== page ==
Full story of girls and engineering at Forbes

Here’s One Way to Wreck a Child’s Education: Take Away Recess

Recess is the only “subject” my 9-year-old will talk about.

I don’t even bother asking him how school is. He’s a good student. An excellent student. A veracious reader. I’m not telling you this to brag. I don’t have an “honor roll” sticker on the back of my car. I’m telling you this because my child will not answer any question about school positively.

The only thing he will talk about is recess. In recess, there is a hierarchy. There are kids who cheat. There are kids who can help him troubleshoot rainbow loom issues. There are kids who will challenge him to be a better basketball and soccer player. There is freedom. There’s downtime. There’s time to think outside of the desk he is chained to all day long.

I get so much detail about recess that it’s hard to believe it’s only 30 minutes of his day. But to him, it’s everything. It’s his world. Yet, according to a new article in The Atlantic, taking away recess has become “common practice among teachers trying to rein in unruly students.” Says The Atlantic:

A study by the Robert Wood Johnson Foundation found that 77 percent of school principals reported taking away recess as a punishment, while a 2006 study found 81.5 percent of schools allowed students to be excluded from recess.

Full story of children’s recess at school at the Huffington Post

First grade critical to child’s development, Duke study says

The difference between first and second grade is profound when it comes to children’s attention problems, according to a new study from Duke University.

First Grade is Critical to Child's DevelopmentThe study, which appears online in the November issue of the Journal of Attention Disorders, says the age at which attention problems emerge makes a critical difference in a child’s later academic performance.

When the problems emerged in first grade, children’s performance suffered for years afterward, Duke said. Those children scored lower than their peers on reading achievement scores after fifth grade. The Duke report said the poor performance occurred even if the attention problems improved after first grade.

But children who developed attention problems starting in second grade performed as well as their peers in later years.

Other studies have noted the link between early attention problems and academic achievement. But the new study focuses on the impact of attention problems that emerge in first grade versus those that emerge just a year later.

Full story critical first grade at WNCN

Photos courtesy of and copyright PhotoPin,

Which Symptoms of Depression Most Hamper Parenting?

Researchers at the University of Exeter have identified the symptoms of depression that are most likely linked to poor parenting.

Although the link between depression and poor parenting has already been identified, this is the first time that researchers have reviewed a variety of studies in order to identify the reasons behind parenting difficulties.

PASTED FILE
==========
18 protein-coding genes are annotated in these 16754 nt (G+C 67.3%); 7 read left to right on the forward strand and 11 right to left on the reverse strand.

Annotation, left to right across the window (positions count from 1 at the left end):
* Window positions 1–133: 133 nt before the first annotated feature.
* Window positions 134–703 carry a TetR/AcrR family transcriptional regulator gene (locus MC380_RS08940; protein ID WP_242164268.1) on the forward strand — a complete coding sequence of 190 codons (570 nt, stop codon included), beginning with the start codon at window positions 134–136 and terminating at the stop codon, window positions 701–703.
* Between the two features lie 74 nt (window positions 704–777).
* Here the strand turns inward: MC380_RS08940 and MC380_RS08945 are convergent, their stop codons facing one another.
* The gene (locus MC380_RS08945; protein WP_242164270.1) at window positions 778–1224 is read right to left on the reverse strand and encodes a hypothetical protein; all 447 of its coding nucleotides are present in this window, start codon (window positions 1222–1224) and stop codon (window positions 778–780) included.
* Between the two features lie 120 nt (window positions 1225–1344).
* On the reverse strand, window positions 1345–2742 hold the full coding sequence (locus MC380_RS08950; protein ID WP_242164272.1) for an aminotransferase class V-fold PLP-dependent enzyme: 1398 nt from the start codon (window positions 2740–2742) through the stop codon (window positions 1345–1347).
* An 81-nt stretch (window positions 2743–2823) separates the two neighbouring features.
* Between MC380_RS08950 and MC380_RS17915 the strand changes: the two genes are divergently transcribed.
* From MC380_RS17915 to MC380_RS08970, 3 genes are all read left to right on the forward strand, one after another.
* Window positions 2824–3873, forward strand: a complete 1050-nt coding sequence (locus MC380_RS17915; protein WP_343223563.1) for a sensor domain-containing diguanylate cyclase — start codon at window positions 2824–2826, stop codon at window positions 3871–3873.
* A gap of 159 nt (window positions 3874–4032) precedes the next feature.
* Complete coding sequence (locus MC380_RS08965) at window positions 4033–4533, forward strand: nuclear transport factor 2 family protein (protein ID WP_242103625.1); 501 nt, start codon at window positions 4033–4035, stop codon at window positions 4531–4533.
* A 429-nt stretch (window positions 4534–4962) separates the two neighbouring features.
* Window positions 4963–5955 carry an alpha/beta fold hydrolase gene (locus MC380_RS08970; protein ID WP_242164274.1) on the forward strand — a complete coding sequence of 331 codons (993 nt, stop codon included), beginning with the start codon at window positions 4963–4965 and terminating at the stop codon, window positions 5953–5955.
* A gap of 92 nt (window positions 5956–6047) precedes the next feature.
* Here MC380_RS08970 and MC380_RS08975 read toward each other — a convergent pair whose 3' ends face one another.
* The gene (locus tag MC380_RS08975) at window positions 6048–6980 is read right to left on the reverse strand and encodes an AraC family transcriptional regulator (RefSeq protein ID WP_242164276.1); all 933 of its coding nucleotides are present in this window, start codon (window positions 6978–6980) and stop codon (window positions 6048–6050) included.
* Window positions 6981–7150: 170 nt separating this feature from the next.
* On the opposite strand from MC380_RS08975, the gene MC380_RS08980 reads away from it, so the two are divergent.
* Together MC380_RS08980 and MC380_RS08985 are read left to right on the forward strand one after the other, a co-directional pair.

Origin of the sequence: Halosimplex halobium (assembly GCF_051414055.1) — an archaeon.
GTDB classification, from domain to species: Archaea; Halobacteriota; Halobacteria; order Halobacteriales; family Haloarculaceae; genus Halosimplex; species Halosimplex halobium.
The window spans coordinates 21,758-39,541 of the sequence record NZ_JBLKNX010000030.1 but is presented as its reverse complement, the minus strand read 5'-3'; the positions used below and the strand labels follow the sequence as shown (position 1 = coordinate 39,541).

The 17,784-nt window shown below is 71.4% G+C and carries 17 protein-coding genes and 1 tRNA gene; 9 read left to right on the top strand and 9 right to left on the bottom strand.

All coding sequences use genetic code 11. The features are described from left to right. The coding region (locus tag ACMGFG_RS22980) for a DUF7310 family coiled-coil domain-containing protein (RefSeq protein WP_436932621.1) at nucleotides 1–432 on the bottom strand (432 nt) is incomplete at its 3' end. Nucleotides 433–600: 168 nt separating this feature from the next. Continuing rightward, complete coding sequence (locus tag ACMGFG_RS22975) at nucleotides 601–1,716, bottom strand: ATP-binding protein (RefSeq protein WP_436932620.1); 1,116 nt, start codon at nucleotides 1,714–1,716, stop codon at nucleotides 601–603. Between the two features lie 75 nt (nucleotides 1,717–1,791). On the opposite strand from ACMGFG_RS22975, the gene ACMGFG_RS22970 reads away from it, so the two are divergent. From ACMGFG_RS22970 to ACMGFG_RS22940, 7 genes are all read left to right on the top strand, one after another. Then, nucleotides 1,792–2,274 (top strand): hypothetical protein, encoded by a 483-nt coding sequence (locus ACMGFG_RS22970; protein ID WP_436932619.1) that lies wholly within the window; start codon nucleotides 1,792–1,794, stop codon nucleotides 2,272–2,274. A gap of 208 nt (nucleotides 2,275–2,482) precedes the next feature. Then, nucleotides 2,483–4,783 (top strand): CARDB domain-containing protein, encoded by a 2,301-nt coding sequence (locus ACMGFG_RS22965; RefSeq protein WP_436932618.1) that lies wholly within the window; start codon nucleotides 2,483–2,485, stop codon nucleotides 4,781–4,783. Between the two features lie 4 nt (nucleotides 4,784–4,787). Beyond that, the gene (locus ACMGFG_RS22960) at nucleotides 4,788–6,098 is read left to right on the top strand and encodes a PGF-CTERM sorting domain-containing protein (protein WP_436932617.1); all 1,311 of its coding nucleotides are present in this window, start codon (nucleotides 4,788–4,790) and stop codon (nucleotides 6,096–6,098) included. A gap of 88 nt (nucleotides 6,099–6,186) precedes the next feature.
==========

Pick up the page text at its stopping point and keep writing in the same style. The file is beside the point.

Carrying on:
“We have looked at a wide range of research studies and identified multiple factors that link depression in adults to difficulties in their parenting role,” said Lamprini Psychogiou, Ph.D.

“This work will help identify areas in which future research is necessary in order to develop interventions that will prevent mental health issues from being transmitted from one generation to the next. We hope that this will go some way towards helping both depressed parents and their children.”

Depression, sometimes referred to as clinical depression, is a serious mental disorder characterized by overwhelming, daily feelings of sadness, a low mood, lack of energy, sleep and eating disturbances, and an inability to take pleasure in things that normal a person would enjoy. The symptoms must be present for two weeks or longer before it can be diagnosed.

Full story of depression and parenting at PsychCentral

TeachME Professional Development: New CEU Courses

Steps and Tools to Address Barriers to Learning

The purpose of this course is to provide strategies for schools to move forward in establishing the type of comprehensive system for addressing barriers to learning and teaching that can enable them to be more effective. The course material, provided by the UCLA Mental Health In Schools Center, also outlines planning and monitoring processes as well as resources, strategies, and practices that provide physical, social, emotional, and intellectual supports that will enable all pupils to have an equal opportunity for success at school. Lastly, methods for reshaping the functions of all school personnel who have a role to play in addressing barriers to learning and promoting healthy development are discussed along with ways to integrate their roles and functions into school improvement planning.

Psychological First Aid for Schools